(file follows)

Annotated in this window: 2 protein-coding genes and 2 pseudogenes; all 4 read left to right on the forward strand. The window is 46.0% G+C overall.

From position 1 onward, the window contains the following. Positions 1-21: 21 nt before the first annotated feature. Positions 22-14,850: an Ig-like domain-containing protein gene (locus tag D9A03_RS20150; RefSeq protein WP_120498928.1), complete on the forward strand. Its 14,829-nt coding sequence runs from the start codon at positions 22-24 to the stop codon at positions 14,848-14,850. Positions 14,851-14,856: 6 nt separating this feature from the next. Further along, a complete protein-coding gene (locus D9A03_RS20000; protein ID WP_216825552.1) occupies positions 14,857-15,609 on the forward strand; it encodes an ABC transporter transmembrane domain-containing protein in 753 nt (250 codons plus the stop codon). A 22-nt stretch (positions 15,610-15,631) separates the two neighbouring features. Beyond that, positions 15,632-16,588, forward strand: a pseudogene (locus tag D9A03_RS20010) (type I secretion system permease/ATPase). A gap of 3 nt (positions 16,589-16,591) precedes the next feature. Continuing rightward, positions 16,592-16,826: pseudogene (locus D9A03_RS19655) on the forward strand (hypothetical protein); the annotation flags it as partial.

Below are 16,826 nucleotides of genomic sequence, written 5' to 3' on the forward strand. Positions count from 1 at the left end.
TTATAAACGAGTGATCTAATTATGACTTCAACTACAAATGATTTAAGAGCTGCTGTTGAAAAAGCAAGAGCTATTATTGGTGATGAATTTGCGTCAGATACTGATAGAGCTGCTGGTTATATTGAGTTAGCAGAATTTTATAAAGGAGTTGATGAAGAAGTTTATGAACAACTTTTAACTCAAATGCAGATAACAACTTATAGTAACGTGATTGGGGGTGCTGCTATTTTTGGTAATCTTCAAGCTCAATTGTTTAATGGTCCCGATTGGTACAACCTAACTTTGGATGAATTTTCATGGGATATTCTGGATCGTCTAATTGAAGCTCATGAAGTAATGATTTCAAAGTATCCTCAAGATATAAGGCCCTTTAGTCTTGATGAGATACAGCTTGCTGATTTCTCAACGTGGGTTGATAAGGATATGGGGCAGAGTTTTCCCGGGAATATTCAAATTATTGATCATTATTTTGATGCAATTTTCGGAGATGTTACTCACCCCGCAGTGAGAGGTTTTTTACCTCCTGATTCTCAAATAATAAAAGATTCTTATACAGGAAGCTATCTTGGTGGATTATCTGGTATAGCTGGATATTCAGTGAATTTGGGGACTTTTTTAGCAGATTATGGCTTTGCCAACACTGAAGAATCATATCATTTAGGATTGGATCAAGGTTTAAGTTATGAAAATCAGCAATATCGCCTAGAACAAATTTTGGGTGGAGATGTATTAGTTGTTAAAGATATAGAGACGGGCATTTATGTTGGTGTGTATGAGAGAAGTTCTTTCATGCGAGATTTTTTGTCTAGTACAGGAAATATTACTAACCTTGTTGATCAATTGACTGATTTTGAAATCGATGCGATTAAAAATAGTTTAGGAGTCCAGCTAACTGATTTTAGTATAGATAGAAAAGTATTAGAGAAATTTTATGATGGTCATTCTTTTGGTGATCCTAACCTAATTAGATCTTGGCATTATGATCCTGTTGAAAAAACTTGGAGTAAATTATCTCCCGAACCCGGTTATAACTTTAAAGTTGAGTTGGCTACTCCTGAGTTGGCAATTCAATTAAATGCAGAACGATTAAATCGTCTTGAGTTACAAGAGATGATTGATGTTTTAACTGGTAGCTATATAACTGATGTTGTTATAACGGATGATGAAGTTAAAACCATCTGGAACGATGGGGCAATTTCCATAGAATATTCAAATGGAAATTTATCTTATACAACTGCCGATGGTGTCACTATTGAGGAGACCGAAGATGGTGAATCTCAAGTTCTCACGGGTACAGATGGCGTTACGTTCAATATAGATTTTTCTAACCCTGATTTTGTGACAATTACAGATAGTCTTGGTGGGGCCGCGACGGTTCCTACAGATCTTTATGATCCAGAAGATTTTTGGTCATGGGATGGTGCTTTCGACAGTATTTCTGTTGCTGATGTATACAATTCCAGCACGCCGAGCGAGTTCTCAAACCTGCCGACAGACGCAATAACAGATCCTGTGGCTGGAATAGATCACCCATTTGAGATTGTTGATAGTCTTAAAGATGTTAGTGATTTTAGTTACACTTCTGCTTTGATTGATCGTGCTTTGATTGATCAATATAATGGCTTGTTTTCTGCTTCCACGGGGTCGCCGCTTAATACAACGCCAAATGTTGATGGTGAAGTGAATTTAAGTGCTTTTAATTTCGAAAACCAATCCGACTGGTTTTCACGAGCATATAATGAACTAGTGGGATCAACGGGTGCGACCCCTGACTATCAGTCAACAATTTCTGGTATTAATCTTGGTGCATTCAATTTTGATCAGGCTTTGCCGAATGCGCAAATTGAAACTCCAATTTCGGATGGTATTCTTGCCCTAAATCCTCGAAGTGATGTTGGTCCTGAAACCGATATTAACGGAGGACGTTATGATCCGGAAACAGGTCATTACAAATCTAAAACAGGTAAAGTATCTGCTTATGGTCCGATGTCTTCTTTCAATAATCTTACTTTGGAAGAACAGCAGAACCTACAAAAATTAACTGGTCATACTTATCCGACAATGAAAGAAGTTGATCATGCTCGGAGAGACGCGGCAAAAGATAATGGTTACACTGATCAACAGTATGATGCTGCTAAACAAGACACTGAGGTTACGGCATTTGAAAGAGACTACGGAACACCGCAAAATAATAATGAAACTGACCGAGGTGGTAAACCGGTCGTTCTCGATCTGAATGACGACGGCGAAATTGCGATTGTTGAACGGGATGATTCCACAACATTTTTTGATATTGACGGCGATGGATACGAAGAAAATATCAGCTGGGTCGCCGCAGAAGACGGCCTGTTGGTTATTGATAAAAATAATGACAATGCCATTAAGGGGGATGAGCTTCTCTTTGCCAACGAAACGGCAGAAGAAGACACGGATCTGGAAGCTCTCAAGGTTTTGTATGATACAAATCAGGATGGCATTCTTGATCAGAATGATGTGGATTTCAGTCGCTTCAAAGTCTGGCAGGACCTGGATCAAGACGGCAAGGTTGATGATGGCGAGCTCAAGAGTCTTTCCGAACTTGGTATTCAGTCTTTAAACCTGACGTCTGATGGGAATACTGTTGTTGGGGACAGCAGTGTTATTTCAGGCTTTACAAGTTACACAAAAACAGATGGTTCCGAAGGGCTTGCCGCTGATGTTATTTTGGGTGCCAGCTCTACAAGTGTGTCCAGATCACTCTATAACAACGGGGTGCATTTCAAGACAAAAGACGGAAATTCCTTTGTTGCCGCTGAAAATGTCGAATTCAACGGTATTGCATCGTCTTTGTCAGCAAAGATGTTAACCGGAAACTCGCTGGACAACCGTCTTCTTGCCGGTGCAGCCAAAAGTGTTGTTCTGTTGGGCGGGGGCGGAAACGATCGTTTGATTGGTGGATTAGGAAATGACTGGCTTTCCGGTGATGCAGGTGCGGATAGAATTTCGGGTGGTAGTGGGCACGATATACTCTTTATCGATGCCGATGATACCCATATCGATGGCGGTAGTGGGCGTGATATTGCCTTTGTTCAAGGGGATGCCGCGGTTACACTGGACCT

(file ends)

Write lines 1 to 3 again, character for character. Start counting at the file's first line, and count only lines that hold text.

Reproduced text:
Annotated in this window: 2 protein-coding genes and 2 pseudogenes; all 4 read left to right on the forward strand. The window is 46.0% G+C overall.

From position 1 onward, the window contains the following. Positions 1-21: 21 nt before the first annotated feature. Positions 22-14,850: an Ig-like domain-containing protein gene (locus tag D9A03_RS20150; RefSeq protein WP_120498928.1), complete on the forward strand. Its 14,829-nt coding sequence runs from the start codon at positions 22-24 to the stop codon at positions 14,848-14,850. Positions 14,851-14,856: 6 nt separating this feature from the next. Further along, a complete protein-coding gene (locus D9A03_RS20000; protein ID WP_216825552.1) occupies positions 14,857-15,609 on the forward strand; it encodes an ABC transporter transmembrane domain-containing protein in 753 nt (250 codons plus the stop codon). A 22-nt stretch (positions 15,610-15,631) separates the two neighbouring features. Beyond that, positions 15,632-16,588, forward strand: a pseudogene (locus tag D9A03_RS20010) (type I secretion system permease/ATPase). A gap of 3 nt (positions 16,589-16,591) precedes the next feature. Continuing rightward, positions 16,592-16,826: pseudogene (locus D9A03_RS19655) on the forward strand (hypothetical protein); the annotation flags it as partial.

Below are 16,826 nucleotides of genomic sequence, written 5' to 3' on the forward strand. Positions count from 1 at the left end.